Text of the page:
This week, a clarion call for transnational cooperation was sounded by regulators and law enforcement agencies worldwide, as FATF reported that almost half of jurisdictions are lagging in regulating crypto asset trading; a global organised crime watchdog warned that sanctioned Russians could launder funds via illicit gold; and South African police worked with Interpol to bust a global cybercrime gang.
Find out more on these stories below.
FATF urges increased monitoring of AML/CFT regulation among its members
The global money laundering watchdog, the Financial Action Task Force (FATF), released its report on member states’ compliance with the organisation’s standards on 19 April 2022. The report covers FATF’s fourth round of mutual evaluations of member states’ compliance with its 40 recommendations on anti-money laundering (AML) and counter-terrorist financing (CFT) policies, and the first document of its kind to be released publicly.
Among FATF’s findings on adherence to its recommendations were policies intended to regulate cryptocurrencies, also known as virtual assets (VAs), and cryptocurrency businesses, or virtual asset service providers (VASPs). The report outlined the following findings about VASPs among its members on page 28:
- 9% were non-compliant, and 37% were partially compliant - meaning that 46% of members require enhanced monitoring.
- 28% were largely compliant, and 26% were fully compliant - meaning that 54% are approaching or meeting the FATF standards.
Overall, FATF’s report recognised that 76% of countries have deployed its 40 recommendations, up from 36% in 2012. However, it was highlighted that the setup of shell companies and high profile AML/CFT violations which transcend jurisdictions are continuing challenges for many countries.
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Global organised crime watchdog warns that sanctions-hit Russians could launder funds via the illicit gold trade
The international, non-governmental body Global Initiative against Transnational Organised Crime (GI-TOC) warned that the well-travelled avenue of global illicit gold trade presents an attractive opportunity for Russian oligarchs and businesses, who are feeling the pressure of US, UK, and EU sanctions imposed since the invasion of Ukraine, to make, move, and access funds.
In it's report on Russians, sanctions and illicit gold published on 7 April 2022, the GI-TOC explained the potentials of illicit gold markets for evading sanctions as follows:
- Gold can be moved manually, extraneous to digital finance monitoring mechanisms, such as SWIFT messaging, which makes the flow of funds hard to track.
- Gold can be laundered relatively easily by disguising its origins or simply not declaring it, which could enable Moscow to illegally cash in foreign gold reserves on the illicit market, freeing up funds for sanctioned Russians, or even financing further military operations.
The report added that any sanctioned bad actor in the world could potentially exploit illicit gold markets for nefarious ends. GI-TOC concluded by recommending that “developing targeted responses to tackle abuse of gold markets will not only be critical to maximise the effectiveness of responses, but also to minimise unintended harms.”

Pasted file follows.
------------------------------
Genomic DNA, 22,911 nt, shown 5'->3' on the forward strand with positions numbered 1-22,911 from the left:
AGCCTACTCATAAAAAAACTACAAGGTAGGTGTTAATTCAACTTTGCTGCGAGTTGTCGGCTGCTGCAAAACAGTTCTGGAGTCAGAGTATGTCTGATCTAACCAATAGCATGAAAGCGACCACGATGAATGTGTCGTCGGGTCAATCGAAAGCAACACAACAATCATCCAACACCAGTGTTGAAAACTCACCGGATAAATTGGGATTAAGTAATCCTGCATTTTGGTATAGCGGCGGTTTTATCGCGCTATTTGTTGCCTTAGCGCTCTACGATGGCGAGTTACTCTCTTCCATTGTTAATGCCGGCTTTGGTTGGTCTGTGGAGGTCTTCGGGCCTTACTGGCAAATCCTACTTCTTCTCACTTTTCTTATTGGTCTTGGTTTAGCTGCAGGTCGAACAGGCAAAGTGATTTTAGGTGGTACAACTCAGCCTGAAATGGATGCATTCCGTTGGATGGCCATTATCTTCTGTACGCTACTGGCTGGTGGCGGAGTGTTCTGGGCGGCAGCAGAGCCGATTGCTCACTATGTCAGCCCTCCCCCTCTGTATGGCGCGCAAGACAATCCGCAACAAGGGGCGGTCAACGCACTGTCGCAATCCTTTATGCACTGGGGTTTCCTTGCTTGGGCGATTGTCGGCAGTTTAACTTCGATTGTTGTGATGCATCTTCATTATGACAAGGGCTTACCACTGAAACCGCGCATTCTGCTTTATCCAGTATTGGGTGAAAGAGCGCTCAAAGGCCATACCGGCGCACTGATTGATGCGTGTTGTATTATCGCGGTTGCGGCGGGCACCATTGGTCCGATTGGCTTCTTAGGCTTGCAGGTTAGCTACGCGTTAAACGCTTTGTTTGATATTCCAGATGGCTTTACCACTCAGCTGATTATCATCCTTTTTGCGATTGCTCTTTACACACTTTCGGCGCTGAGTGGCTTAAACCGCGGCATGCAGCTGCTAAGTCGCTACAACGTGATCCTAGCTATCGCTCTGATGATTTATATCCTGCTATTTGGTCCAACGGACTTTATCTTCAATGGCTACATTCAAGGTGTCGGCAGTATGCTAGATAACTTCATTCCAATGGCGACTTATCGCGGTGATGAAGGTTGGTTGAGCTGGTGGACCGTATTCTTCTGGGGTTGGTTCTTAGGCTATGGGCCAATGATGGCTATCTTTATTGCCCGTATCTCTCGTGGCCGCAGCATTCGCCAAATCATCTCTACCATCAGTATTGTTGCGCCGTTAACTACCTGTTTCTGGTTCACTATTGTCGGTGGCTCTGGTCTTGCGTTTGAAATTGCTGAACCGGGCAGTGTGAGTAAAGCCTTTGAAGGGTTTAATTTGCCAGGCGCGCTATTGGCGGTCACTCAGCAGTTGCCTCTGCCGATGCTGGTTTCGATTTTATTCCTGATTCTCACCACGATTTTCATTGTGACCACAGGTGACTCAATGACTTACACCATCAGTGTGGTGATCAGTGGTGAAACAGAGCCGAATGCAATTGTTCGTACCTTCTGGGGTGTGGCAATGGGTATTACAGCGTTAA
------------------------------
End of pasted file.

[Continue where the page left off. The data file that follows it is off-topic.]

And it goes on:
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South African investigators collaborate with the US and Interpol to bust transnational fraud and money laundering gang
A gang suspected of swindling a US-based company of approximately £360,000 was taken down in raids across Johannesburg, South Africa earlier this month.
The South African Serious Commercial Crimes Unit known as the Hawks, together with US Secret Service agents dismantled the organised crime group (OCG) through a series of raids throughout Johannesburg in mid-April 2022.
The raids, conducted with support from Interpol, apprehended key members of the OCG, originally from Nigeria, suspected of defrauding a US-based business of about £360,000.
The operation, which formed part of Interpol’s Global Financial Crime Task Force (IGFCTF) initiative, culminated in seven arrests of alleged central figures in the OCG, who are additionally suspected of perpetrating online romance scams.
Interpol’s Financial Crime and Anti-Corruption Centre (IFCACC) acting director, Rory Corcoran, commended the success of the operation, noting that “the Johannesburg arrests highlight the importance of international cooperation between INTERPOL and its global law enforcement partners to target and disrupt the criminal syndicates involved in all forms of financial crimes and corruption.”
The multi-national law enforcement operation builds on the arrest of several so-called ‘Black Axe’ gang members in Cape Town in October 2021. The Black Axe gang is believed to stolen up to £4.98m from vulnerable romance scam victims. IFCACC, meanwhile, has helped Interpol member state investigators to seize over £4.23m stolen through romance scams and business email compromise rackets.
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